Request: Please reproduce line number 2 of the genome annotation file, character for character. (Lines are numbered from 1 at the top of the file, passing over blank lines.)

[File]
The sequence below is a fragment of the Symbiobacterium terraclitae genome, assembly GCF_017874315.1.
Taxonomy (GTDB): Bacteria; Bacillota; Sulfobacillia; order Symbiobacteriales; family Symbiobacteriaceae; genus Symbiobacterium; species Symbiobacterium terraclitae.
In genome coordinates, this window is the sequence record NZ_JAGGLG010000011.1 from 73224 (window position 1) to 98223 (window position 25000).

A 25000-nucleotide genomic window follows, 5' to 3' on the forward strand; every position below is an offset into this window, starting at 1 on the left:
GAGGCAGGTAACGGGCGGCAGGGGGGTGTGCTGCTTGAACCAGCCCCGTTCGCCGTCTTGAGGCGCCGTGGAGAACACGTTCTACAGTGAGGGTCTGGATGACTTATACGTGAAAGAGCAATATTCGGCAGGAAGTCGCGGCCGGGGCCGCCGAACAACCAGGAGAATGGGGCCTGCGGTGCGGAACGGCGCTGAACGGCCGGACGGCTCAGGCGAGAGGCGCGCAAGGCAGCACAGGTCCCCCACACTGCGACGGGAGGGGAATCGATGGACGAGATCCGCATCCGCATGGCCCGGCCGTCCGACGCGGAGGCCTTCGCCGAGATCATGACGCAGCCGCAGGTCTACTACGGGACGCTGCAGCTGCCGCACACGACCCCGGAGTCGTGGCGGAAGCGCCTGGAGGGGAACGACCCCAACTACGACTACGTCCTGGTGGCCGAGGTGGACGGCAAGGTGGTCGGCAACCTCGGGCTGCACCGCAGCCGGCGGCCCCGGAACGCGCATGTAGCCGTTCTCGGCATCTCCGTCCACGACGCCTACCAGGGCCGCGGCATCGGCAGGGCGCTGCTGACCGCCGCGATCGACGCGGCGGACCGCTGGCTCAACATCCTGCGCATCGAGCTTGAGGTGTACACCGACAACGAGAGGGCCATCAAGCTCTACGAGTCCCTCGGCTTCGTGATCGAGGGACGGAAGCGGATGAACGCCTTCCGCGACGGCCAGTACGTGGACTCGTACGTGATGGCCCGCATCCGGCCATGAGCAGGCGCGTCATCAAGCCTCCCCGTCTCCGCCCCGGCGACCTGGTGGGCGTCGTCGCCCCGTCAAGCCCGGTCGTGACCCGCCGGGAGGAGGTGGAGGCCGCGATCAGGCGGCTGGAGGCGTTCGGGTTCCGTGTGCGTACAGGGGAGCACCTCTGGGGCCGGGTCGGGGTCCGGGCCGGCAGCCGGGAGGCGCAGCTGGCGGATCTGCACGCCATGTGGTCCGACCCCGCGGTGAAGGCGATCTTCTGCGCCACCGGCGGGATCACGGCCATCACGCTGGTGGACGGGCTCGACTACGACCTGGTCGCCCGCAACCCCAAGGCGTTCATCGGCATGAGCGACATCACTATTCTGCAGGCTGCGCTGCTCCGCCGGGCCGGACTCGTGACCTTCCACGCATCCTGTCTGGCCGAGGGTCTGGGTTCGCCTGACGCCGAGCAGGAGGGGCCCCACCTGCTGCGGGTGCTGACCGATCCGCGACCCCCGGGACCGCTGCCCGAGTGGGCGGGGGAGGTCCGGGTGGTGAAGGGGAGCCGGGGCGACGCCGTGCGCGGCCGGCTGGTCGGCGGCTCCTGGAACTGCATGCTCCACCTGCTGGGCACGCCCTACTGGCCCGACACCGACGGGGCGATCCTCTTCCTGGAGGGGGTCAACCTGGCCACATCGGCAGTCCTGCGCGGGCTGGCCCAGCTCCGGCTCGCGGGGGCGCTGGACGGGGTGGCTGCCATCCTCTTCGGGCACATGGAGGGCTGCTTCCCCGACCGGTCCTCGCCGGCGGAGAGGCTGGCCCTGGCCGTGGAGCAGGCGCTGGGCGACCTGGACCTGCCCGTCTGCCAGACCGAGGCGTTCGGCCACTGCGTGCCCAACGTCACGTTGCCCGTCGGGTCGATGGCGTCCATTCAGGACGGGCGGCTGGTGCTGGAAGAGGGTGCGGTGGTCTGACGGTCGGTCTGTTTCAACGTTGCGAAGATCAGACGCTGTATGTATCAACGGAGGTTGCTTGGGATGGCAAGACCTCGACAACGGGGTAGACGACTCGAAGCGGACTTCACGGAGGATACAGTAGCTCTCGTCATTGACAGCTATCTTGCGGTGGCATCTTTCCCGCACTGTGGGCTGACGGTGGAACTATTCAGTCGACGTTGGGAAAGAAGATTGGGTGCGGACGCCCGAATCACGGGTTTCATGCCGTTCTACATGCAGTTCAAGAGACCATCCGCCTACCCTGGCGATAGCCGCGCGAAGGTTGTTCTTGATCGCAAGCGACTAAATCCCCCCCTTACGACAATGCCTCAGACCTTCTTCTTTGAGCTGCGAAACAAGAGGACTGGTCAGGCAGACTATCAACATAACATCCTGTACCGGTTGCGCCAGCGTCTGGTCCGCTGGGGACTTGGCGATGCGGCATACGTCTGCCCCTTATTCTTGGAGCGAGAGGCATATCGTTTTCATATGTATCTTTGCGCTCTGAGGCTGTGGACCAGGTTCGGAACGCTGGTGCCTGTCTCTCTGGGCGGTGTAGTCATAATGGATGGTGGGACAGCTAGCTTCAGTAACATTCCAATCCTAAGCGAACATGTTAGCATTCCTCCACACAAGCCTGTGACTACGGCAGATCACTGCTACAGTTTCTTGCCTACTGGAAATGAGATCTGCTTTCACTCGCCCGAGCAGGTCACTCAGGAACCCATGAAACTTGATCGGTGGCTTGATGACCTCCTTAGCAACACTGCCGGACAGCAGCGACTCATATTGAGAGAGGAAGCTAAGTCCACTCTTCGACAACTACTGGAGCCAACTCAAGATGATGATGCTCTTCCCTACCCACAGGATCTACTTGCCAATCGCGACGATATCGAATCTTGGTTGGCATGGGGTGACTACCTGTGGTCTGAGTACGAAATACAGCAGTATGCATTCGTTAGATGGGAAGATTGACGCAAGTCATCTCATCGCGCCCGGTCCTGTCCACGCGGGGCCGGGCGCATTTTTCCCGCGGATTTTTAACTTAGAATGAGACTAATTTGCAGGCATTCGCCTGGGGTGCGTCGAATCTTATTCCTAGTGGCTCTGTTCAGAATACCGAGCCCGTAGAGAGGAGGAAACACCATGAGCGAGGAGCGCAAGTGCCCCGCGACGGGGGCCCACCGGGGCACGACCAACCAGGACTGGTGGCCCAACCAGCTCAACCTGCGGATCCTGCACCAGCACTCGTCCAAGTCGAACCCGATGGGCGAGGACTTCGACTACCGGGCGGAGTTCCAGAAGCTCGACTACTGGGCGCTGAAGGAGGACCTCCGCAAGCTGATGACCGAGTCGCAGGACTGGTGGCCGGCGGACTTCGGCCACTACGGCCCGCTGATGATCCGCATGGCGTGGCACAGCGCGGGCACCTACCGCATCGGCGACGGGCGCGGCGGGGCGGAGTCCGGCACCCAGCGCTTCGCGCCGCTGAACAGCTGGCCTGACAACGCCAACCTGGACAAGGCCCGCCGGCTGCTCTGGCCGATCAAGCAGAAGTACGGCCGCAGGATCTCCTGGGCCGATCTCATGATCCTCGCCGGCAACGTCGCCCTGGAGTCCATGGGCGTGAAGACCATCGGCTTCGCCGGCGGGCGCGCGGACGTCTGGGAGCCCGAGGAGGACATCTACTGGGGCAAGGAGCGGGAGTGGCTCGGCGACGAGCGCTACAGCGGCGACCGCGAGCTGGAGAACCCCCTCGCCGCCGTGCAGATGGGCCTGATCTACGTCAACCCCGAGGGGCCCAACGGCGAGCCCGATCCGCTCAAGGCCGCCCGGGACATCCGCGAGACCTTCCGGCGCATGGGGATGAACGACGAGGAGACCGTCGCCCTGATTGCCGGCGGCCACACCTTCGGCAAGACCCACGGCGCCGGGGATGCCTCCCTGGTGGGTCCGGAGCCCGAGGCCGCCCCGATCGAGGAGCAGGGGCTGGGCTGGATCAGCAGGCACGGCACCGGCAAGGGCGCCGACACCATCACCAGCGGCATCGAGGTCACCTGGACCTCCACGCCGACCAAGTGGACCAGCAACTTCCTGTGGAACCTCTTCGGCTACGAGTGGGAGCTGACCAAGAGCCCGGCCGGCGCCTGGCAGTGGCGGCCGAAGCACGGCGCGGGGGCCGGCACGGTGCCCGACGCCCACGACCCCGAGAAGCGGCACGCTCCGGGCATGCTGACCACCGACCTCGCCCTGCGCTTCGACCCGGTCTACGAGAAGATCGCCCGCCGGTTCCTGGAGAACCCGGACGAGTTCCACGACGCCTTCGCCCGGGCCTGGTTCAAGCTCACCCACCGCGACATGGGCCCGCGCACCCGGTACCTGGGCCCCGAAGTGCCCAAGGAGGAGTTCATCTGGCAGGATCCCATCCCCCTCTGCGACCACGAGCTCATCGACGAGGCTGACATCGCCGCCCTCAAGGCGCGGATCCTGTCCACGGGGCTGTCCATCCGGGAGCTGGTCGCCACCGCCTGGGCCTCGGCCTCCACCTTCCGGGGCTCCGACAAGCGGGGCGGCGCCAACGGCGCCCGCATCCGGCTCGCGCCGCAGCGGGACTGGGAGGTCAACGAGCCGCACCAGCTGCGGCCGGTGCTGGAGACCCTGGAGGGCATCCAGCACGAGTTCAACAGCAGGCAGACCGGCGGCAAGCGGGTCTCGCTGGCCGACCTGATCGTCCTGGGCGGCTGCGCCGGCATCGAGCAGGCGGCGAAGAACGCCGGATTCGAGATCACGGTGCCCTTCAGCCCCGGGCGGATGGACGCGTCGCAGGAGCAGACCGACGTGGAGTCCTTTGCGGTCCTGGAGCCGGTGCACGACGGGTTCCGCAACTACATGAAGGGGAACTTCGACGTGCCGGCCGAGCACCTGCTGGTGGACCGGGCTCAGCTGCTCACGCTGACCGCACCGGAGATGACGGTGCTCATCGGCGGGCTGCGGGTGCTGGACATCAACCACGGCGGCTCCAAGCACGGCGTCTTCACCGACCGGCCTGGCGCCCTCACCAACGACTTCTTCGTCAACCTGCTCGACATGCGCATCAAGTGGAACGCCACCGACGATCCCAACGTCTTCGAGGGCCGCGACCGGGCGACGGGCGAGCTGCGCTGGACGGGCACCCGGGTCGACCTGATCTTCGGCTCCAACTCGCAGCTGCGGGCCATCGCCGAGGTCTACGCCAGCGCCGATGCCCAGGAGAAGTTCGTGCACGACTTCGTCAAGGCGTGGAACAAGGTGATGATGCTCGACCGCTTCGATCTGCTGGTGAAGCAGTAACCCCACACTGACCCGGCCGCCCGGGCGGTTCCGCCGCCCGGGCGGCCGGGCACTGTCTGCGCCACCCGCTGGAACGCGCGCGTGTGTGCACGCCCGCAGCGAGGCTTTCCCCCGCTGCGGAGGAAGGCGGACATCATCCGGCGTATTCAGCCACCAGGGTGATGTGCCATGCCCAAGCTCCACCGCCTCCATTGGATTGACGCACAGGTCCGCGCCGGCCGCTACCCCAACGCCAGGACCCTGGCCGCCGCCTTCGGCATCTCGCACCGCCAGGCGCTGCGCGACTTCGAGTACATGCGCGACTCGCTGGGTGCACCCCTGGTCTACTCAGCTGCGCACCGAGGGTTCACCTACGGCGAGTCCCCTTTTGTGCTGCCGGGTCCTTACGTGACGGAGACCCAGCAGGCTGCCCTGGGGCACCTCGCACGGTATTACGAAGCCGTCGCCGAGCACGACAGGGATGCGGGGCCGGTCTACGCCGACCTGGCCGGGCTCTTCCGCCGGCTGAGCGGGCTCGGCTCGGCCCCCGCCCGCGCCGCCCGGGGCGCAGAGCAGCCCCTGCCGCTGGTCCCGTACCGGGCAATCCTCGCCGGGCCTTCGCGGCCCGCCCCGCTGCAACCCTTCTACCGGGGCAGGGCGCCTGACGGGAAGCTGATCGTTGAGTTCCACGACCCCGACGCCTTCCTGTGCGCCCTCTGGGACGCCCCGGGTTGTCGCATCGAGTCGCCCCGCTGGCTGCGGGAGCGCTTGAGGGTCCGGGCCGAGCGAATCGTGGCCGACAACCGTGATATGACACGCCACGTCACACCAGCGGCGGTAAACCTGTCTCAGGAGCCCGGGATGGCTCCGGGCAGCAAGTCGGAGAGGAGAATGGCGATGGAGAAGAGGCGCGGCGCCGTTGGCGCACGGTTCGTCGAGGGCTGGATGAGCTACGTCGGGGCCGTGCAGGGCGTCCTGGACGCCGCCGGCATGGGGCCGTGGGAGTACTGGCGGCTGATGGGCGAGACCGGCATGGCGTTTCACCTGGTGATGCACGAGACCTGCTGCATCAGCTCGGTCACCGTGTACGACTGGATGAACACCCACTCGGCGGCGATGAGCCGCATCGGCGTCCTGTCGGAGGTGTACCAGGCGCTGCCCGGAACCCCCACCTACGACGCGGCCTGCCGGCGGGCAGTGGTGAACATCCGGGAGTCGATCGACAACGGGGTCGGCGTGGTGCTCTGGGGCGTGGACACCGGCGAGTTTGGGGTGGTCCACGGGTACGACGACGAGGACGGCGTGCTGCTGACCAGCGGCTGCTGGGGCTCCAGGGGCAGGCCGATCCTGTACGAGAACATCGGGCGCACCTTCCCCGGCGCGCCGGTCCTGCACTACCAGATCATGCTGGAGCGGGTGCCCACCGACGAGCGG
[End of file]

Taxonomy (GTDB): Bacteria; Bacillota; Sulfobacillia; order Symbiobacteriales; family Symbiobacteriaceae; genus Symbiobacterium; species Symbiobacterium terraclitae.